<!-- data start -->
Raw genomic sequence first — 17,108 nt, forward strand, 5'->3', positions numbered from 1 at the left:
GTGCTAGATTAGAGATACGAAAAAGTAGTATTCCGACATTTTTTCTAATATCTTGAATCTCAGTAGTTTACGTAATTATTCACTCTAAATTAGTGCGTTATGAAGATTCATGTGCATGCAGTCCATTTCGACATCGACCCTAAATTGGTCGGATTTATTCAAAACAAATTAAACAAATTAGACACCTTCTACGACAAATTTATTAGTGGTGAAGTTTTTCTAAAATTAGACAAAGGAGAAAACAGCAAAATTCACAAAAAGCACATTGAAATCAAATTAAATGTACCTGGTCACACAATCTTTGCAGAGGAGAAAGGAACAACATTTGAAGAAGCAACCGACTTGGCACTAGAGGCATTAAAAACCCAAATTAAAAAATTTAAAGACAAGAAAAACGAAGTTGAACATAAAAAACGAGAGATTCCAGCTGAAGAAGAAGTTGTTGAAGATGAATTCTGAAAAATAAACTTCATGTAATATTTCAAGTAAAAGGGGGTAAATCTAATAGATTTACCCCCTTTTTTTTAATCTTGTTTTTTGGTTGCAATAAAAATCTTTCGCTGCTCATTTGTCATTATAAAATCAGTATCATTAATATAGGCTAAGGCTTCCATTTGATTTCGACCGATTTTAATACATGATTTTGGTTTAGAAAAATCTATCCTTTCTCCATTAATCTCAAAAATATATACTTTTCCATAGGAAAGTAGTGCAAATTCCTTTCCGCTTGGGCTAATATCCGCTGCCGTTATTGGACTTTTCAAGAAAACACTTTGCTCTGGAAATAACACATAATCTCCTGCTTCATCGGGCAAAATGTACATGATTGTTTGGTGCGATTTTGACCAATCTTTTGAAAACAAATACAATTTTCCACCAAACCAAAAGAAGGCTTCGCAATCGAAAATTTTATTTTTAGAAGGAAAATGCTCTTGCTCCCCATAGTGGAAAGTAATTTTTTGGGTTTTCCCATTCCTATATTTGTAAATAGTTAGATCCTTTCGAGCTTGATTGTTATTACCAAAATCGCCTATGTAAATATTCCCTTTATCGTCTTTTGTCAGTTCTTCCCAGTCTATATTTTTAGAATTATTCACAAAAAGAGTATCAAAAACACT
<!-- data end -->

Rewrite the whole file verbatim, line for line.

Raw genomic sequence first — 17,108 nt, forward strand, 5'->3', positions numbered from 1 at the left:
GTGCTAGATTAGAGATACGAAAAAGTAGTATTCCGACATTTTTTCTAATATCTTGAATCTCAGTAGTTTACGTAATTATTCACTCTAAATTAGTGCGTTATGAAGATTCATGTGCATGCAGTCCATTTCGACATCGACCCTAAATTGGTCGGATTTATTCAAAACAAATTAAACAAATTAGACACCTTCTACGACAAATTTATTAGTGGTGAAGTTTTTCTAAAATTAGACAAAGGAGAAAACAGCAAAATTCACAAAAAGCACATTGAAATCAAATTAAATGTACCTGGTCACACAATCTTTGCAGAGGAGAAAGGAACAACATTTGAAGAAGCAACCGACTTGGCACTAGAGGCATTAAAAACCCAAATTAAAAAATTTAAAGACAAGAAAAACGAAGTTGAACATAAAAAACGAGAGATTCCAGCTGAAGAAGAAGTTGTTGAAGATGAATTCTGAAAAATAAACTTCATGTAATATTTCAAGTAAAAGGGGGTAAATCTAATAGATTTACCCCCTTTTTTTTAATCTTGTTTTTTGGTTGCAATAAAAATCTTTCGCTGCTCATTTGTCATTATAAAATCAGTATCATTAATATAGGCTAAGGCTTCCATTTGATTTCGACCGATTTTAATACATGATTTTGGTTTAGAAAAATCTATCCTTTCTCCATTAATCTCAAAAATATATACTTTTCCATAGGAAAGTAGTGCAAATTCCTTTCCGCTTGGGCTAATATCCGCTGCCGTTATTGGACTTTTCAAGAAAACACTTTGCTCTGGAAATAACACATAATCTCCTGCTTCATCGGGCAAAATGTACATGATTGTTTGGTGCGATTTTGACCAATCTTTTGAAAACAAATACAATTTTCCACCAAACCAAAAGAAGGCTTCGCAATCGAAAATTTTATTTTTAGAAGGAAAATGCTCTTGCTCCCCATAGTGGAAAGTAATTTTTTGGGTTTTCCCATTCCTATATTTGTAAATAGTTAGATCCTTTCGAGCTTGATTGTTATTACCAAAATCGCCTATGTAAATATTCCCTTTATCGTCTTTTGTCAGTTCTTCCCAGTCTATATTTTTAGAATTATTCACAAAAAGAGTATCAAAAACACT